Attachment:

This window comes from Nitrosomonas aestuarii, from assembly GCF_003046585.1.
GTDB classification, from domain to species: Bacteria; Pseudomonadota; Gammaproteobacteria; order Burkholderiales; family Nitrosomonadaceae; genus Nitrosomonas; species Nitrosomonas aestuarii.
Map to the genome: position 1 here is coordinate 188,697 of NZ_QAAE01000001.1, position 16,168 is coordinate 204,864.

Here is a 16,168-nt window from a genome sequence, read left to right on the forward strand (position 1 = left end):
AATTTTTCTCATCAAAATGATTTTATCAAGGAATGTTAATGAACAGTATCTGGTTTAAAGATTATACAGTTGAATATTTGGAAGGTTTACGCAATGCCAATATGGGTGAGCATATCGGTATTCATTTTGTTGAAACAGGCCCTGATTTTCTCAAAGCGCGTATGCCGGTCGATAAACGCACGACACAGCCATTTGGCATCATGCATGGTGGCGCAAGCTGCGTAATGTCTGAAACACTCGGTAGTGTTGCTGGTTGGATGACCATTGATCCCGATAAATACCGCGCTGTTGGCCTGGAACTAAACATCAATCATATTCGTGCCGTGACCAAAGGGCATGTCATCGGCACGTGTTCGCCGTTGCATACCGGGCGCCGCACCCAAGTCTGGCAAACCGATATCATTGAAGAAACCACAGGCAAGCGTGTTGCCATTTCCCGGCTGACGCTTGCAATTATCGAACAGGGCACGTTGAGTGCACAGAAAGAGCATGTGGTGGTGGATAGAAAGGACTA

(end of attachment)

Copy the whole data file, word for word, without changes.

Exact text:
This window comes from Nitrosomonas aestuarii, from assembly GCF_003046585.1.
GTDB classification, from domain to species: Bacteria; Pseudomonadota; Gammaproteobacteria; order Burkholderiales; family Nitrosomonadaceae; genus Nitrosomonas; species Nitrosomonas aestuarii.
Map to the genome: position 1 here is coordinate 188,697 of NZ_QAAE01000001.1, position 16,168 is coordinate 204,864.

Here is a 16,168-nt window from a genome sequence, read left to right on the forward strand (position 1 = left end):
AATTTTTCTCATCAAAATGATTTTATCAAGGAATGTTAATGAACAGTATCTGGTTTAAAGATTATACAGTTGAATATTTGGAAGGTTTACGCAATGCCAATATGGGTGAGCATATCGGTATTCATTTTGTTGAAACAGGCCCTGATTTTCTCAAAGCGCGTATGCCGGTCGATAAACGCACGACACAGCCATTTGGCATCATGCATGGTGGCGCAAGCTGCGTAATGTCTGAAACACTCGGTAGTGTTGCTGGTTGGATGACCATTGATCCCGATAAATACCGCGCTGTTGGCCTGGAACTAAACATCAATCATATTCGTGCCGTGACCAAAGGGCATGTCATCGGCACGTGTTCGCCGTTGCATACCGGGCGCCGCACCCAAGTCTGGCAAACCGATATCATTGAAGAAACCACAGGCAAGCGTGTTGCCATTTCCCGGCTGACGCTTGCAATTATCGAACAGGGCACGTTGAGTGCACAGAAAGAGCATGTGGTGGTGGATAGAAAGGACTA